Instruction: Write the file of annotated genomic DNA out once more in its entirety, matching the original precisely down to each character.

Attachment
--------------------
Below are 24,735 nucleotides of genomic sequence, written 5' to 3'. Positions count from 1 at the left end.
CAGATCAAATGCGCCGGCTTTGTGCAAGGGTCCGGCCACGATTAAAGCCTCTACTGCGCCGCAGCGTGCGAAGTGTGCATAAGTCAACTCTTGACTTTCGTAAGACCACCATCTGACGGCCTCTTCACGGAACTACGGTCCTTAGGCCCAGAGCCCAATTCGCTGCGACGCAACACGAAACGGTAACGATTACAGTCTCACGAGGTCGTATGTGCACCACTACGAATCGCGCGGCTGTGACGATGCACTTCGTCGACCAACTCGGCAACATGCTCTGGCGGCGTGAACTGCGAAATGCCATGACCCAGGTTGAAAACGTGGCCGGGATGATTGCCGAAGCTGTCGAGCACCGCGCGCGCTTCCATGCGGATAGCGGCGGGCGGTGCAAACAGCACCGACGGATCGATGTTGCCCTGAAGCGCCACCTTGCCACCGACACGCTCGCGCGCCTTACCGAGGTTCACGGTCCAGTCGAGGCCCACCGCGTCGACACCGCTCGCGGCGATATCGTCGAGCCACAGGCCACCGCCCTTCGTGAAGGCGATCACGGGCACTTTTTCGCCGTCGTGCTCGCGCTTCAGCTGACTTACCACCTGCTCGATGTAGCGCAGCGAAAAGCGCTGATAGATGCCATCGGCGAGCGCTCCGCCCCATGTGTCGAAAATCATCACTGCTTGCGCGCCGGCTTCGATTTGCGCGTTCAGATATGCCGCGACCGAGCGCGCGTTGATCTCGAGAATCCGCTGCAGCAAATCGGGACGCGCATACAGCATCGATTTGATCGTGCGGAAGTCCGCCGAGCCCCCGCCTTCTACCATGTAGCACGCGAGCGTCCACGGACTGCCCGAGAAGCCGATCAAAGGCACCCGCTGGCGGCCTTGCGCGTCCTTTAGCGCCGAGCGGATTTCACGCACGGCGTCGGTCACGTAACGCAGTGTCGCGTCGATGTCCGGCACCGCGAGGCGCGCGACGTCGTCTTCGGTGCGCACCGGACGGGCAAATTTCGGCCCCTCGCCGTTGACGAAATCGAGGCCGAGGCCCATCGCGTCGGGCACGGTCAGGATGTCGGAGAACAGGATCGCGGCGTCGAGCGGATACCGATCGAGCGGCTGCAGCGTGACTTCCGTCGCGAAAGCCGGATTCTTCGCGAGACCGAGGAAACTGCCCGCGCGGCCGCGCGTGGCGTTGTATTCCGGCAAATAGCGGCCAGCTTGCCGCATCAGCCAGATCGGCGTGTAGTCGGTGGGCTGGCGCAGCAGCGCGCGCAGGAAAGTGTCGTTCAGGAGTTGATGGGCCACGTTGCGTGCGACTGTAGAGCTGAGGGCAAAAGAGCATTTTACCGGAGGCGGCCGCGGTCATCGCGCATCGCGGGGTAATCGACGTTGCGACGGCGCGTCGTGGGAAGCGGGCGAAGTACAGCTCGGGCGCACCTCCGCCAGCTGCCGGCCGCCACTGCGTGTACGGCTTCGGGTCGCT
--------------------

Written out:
Below are 24,735 nucleotides of genomic sequence, written 5' to 3'. Positions count from 1 at the left end.
CAGATCAAATGCGCCGGCTTTGTGCAAGGGTCCGGCCACGATTAAAGCCTCTACTGCGCCGCAGCGTGCGAAGTGTGCATAAGTCAACTCTTGACTTTCGTAAGACCACCATCTGACGGCCTCTTCACGGAACTACGGTCCTTAGGCCCAGAGCCCAATTCGCTGCGACGCAACACGAAACGGTAACGATTACAGTCTCACGAGGTCGTATGTGCACCACTACGAATCGCGCGGCTGTGACGATGCACTTCGTCGACCAACTCGGCAACATGCTCTGGCGGCGTGAACTGCGAAATGCCATGACCCAGGTTGAAAACGTGGCCGGGATGATTGCCGAAGCTGTCGAGCACCGCGCGCGCTTCCATGCGGATAGCGGCGGGCGGTGCAAACAGCACCGACGGATCGATGTTGCCCTGAAGCGCCACCTTGCCACCGACACGCTCGCGCGCCTTACCGAGGTTCACGGTCCAGTCGAGGCCCACCGCGTCGACACCGCTCGCGGCGATATCGTCGAGCCACAGGCCACCGCCCTTCGTGAAGGCGATCACGGGCACTTTTTCGCCGTCGTGCTCGCGCTTCAGCTGACTTACCACCTGCTCGATGTAGCGCAGCGAAAAGCGCTGATAGATGCCATCGGCGAGCGCTCCGCCCCATGTGTCGAAAATCATCACTGCTTGCGCGCCGGCTTCGATTTGCGCGTTCAGATATGCCGCGACCGAGCGCGCGTTGATCTCGAGAATCCGCTGCAGCAAATCGGGACGCGCATACAGCATCGATTTGATCGTGCGGAAGTCCGCCGAGCCCCCGCCTTCTACCATGTAGCACGCGAGCGTCCACGGACTGCCCGAGAAGCCGATCAAAGGCACCCGCTGGCGGCCTTGCGCGTCCTTTAGCGCCGAGCGGATTTCACGCACGGCGTCGGTCACGTAACGCAGTGTCGCGTCGATGTCCGGCACCGCGAGGCGCGCGACGTCGTCTTCGGTGCGCACCGGACGGGCAAATTTCGGCCCCTCGCCGTTGACGAAATCGAGGCCGAGGCCCATCGCGTCGGGCACGGTCAGGATGTCGGAGAACAGGATCGCGGCGTCGAGCGGATACCGATCGAGCGGCTGCAGCGTGACTTCCGTCGCGAAAGCCGGATTCTTCGCGAGACCGAGGAAACTGCCCGCGCGGCCGCGCGTGGCGTTGTATTCCGGCAAATAGCGGCCAGCTTGCCGCATCAGCCAGATCGGCGTGTAGTCGGTGGGCTGGCGCAGCAGCGCGCGCAGGAAAGTGTCGTTCAGGAGTTGATGGGCCACGTTGCGTGCGACTGTAGAGCTGAGGGCAAAAGAGCATTTTACCGGAGGCGGCCGCGGTCATCGCGCATCGCGGGGTAATCGACGTTGCGACGGCGCGTCGTGGGAAGCGGGCGAAGTACAGCTCGGGCGCACCTCCGCCAGCTGCCGGCCGCCACTGCGTGTACGGCTTCGGGTCGCT